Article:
When data is breached by cybercriminals

Data leakage has become a major concern these days for all organisations worldwide. As the digital world has rapidly evolved and the majority of financial transactions become exposed to fraud attempts performed by cybercriminals, the fundamental question that every company must face these days is not “if” but “when” will we be breached? A few words about what phishing attacks are and how to protect yourself against them.

According to the Verizon 2021 Data Breach Investigations Report, 91% of successful data breaches started with a spear phishing attack. At the same time 73% of organisations fell victim to successful phishing last year.

Phishing is an example of one of the most effective fraud activities on the internet. It may lead to severe financial losses, sensitive information disclosure or identity and credential theft, and as such requires focus and attention from all possible directions. One of the most efficient approaches in fighting against this threat is to consistently increase our awareness of it and educate ourselves about it.

How to define and distinguish between Phishing, Spear-Phishing and Whaling

There are currently more than a dozen different types of phishing attacks but to start with, it is worth focusing on the most common ones:

Phishing is a form of social-engineering attack that uses email to acquire sensitive information either through fraudulent solicitation, or a malicious link or attachment, where the criminal masquerades as a legitimate person.

Spear-Phishing, on the other hand, is a phishing activity that is very carefully designed and targets a selected lower profile recipient as opposed to typical phishing attempts where multiple recipients are involved and receive the same email.

What distinguishes Whaling/CEO Fraud from spear-phishing is that whaling targets exclusively high-ranking individuals within an organisation, typically senior leadership (C-Level), in order to conduct a fraudulent activity.

What are the Consequences of Phishing-type Attacks?

The insurance sector frequently faces phishing attacks from external actors. This type of attack seems to be the easiest way for attackers to achieve their aims. According to recent studies, financial motivation is responsible for driving over 90% of criminal fraud attempts, 3% are state-driven sophisticated espionage actions (APTs), and grudge, fun or ideology make up the remaining 5%.

Adversaries typically use multiple tools and techniques to achieve their criminal objectives. One of the major goals is to steal user credentials and use them in further hacking or malware attacks. For instance, a criminal may either establish new accounts or compromise existing ones, and send multiple urgent fraud messages or use these accounts to gain additional access to sensitive data.

The other scenario assumes dropping malware on the user’s computer (malicious software that is a harmful program or file). This malware may include various types of viruses, trojans, worms, spyware and especially ransomware. Depending on the type of ransomware it is designed to either lock up or encrypt files on your computer until a ransom is paid. More sophisticated versions (called double extortion) may encrypt files and export data from the victim’s computer.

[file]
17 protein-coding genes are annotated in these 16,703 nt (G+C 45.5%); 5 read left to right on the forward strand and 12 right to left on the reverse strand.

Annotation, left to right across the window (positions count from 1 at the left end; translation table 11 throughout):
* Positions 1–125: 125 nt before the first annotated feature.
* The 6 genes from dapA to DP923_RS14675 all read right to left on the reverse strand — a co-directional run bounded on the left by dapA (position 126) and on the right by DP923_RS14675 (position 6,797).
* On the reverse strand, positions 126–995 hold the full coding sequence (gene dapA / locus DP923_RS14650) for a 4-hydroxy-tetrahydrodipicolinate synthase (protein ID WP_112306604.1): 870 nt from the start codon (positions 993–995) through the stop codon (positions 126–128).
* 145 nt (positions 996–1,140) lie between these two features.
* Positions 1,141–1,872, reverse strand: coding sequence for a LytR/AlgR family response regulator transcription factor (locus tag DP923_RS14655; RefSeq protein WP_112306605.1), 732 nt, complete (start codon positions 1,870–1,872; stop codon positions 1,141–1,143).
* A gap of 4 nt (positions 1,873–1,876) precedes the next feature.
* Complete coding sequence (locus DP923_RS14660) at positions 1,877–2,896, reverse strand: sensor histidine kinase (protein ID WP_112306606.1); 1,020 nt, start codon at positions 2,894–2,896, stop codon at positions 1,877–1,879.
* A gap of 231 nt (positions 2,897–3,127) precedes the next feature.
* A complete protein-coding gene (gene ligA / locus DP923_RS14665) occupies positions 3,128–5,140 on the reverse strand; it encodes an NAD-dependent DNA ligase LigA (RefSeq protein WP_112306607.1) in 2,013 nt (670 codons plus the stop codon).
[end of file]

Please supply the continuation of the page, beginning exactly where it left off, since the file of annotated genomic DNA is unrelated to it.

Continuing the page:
It is important to know that ransomware has become a major challenge not only for individuals but also for companies, governments and organisations around the world, and that most often, ransomware attempts are enforced through phishing emails. According to Malwarebytes reporting, notable ransomwares like GandCrab, SamSam, NotPetya and WannaCry generated losses of around $3.9 billion.

How to Protect Yourself Against Attacks

In order to avoid potentially serious consequences connected with certain types of malware you need to follow some basic rules when dealing with a suspicious email:

  1. Verify the email sender. Cybercrime has become a business today and cybercriminals are constantly developing their skills. Malicious emails look like legitimate messages from your boss, coworker or official communications channels. Always check the sender email address by hovering over the sender’s name or by clicking on the Reply button.
  2. Check the URL. Bad actors create URLs that are remarkably similar to legitimate websites in order to trick potential victims into clicking the link.
  3. Don’t click on suspicious links. If you suspect that the sender and/or content doesn’t seem to be legitimate, do not click on the link.
  4. Don’t open attachments from suspicious emails. Attachments can be malicious files design to launch an attack on your computer. They may look like typical Office365 or pdf files but after clicking a malware will be installed.
  5. Be sceptical and suspicious about unusual and non-standard requests you have received. Double-check this kind of request, and in case of doubt call the requestor directly to confirm.
  6. Report phishing attempts. If you receive a phishing email or if you’ve either clicked on a suspicious link or opened a malicious attachment, always report this immediately to you IT colleagues or security.

As always, these very basic security countermeasures, if properly enforced, may reduce the attack surface for phishing-type attacks significantly. Raising awareness and adherence to basic security rules and precautions are considered to be two of the most effective ways of minimizing the attack success ratio and reducing the cybersecurity risk.

Text: Marek Kost, IT Security Manager, ERGO Technology & Services S.A.